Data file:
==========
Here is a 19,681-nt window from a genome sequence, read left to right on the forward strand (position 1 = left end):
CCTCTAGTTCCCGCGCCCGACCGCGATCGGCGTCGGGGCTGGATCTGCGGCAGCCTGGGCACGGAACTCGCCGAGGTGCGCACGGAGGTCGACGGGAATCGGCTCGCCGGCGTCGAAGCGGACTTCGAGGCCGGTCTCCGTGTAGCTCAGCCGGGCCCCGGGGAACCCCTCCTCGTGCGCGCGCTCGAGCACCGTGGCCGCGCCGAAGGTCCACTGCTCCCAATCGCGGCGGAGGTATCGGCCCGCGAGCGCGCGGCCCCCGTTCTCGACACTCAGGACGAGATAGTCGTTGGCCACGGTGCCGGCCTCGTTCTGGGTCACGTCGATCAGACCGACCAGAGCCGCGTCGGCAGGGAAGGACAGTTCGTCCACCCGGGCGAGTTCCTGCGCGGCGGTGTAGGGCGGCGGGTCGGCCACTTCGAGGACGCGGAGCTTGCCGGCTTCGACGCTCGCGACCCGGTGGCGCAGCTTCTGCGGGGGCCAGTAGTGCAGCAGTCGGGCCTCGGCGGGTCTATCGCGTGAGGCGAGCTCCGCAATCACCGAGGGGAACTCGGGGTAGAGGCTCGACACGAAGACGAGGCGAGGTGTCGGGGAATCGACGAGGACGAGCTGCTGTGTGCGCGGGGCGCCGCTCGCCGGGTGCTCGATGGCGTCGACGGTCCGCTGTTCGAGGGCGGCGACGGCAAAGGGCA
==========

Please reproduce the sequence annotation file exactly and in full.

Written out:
Here is a 19,681-nt window from a genome sequence, read left to right on the forward strand (position 1 = left end):
CCTCTAGTTCCCGCGCCCGACCGCGATCGGCGTCGGGGCTGGATCTGCGGCAGCCTGGGCACGGAACTCGCCGAGGTGCGCACGGAGGTCGACGGGAATCGGCTCGCCGGCGTCGAAGCGGACTTCGAGGCCGGTCTCCGTGTAGCTCAGCCGGGCCCCGGGGAACCCCTCCTCGTGCGCGCGCTCGAGCACCGTGGCCGCGCCGAAGGTCCACTGCTCCCAATCGCGGCGGAGGTATCGGCCCGCGAGCGCGCGGCCCCCGTTCTCGACACTCAGGACGAGATAGTCGTTGGCCACGGTGCCGGCCTCGTTCTGGGTCACGTCGATCAGACCGACCAGAGCCGCGTCGGCAGGGAAGGACAGTTCGTCCACCCGGGCGAGTTCCTGCGCGGCGGTGTAGGGCGGCGGGTCGGCCACTTCGAGGACGCGGAGCTTGCCGGCTTCGACGCTCGCGACCCGGTGGCGCAGCTTCTGCGGGGGCCAGTAGTGCAGCAGTCGGGCCTCGGCGGGTCTATCGCGTGAGGCGAGCTCCGCAATCACCGAGGGGAACTCGGGGTAGAGGCTCGACACGAAGACGAGGCGAGGTGTCGGGGAATCGACGAGGACGAGCTGCTGTGTGCGCGGGGCGCCGCTCGCCGGGTGCTCGATGGCGTCGACGGTCCGCTGTTCGAGGGCGGCGACGGCAAAGGGCA